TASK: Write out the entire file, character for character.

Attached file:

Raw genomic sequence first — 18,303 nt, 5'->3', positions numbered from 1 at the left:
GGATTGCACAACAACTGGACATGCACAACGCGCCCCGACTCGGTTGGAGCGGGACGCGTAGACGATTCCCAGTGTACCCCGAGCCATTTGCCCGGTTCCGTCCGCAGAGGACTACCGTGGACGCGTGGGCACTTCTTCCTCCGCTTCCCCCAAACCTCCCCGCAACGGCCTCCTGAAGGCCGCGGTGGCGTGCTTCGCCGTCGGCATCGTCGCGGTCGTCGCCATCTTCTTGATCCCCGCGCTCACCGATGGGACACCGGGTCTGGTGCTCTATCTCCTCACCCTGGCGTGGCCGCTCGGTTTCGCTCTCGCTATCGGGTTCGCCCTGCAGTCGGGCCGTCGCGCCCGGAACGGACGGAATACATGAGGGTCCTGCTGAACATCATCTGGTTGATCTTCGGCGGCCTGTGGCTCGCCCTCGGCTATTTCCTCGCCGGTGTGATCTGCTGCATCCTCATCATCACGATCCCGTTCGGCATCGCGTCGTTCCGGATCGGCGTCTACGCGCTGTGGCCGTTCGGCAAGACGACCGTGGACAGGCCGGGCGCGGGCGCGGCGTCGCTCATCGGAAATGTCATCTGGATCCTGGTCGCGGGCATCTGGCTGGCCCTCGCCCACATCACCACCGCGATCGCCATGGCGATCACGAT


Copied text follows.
Raw genomic sequence first — 18,303 nt, 5'->3', positions numbered from 1 at the left:
GGATTGCACAACAACTGGACATGCACAACGCGCCCCGACTCGGTTGGAGCGGGACGCGTAGACGATTCCCAGTGTACCCCGAGCCATTTGCCCGGTTCCGTCCGCAGAGGACTACCGTGGACGCGTGGGCACTTCTTCCTCCGCTTCCCCCAAACCTCCCCGCAACGGCCTCCTGAAGGCCGCGGTGGCGTGCTTCGCCGTCGGCATCGTCGCGGTCGTCGCCATCTTCTTGATCCCCGCGCTCACCGATGGGACACCGGGTCTGGTGCTCTATCTCCTCACCCTGGCGTGGCCGCTCGGTTTCGCTCTCGCTATCGGGTTCGCCCTGCAGTCGGGCCGTCGCGCCCGGAACGGACGGAATACATGAGGGTCCTGCTGAACATCATCTGGTTGATCTTCGGCGGCCTGTGGCTCGCCCTCGGCTATTTCCTCGCCGGTGTGATCTGCTGCATCCTCATCATCACGATCCCGTTCGGCATCGCGTCGTTCCGGATCGGCGTCTACGCGCTGTGGCCGTTCGGCAAGACGACCGTGGACAGGCCGGGCGCGGGCGCGGCGTCGCTCATCGGAAATGTCATCTGGATCCTGGTCGCGGGCATCTGGCTGGCCCTCGCCCACATCACCACCGCGATCGCCATGGCGATCACGAT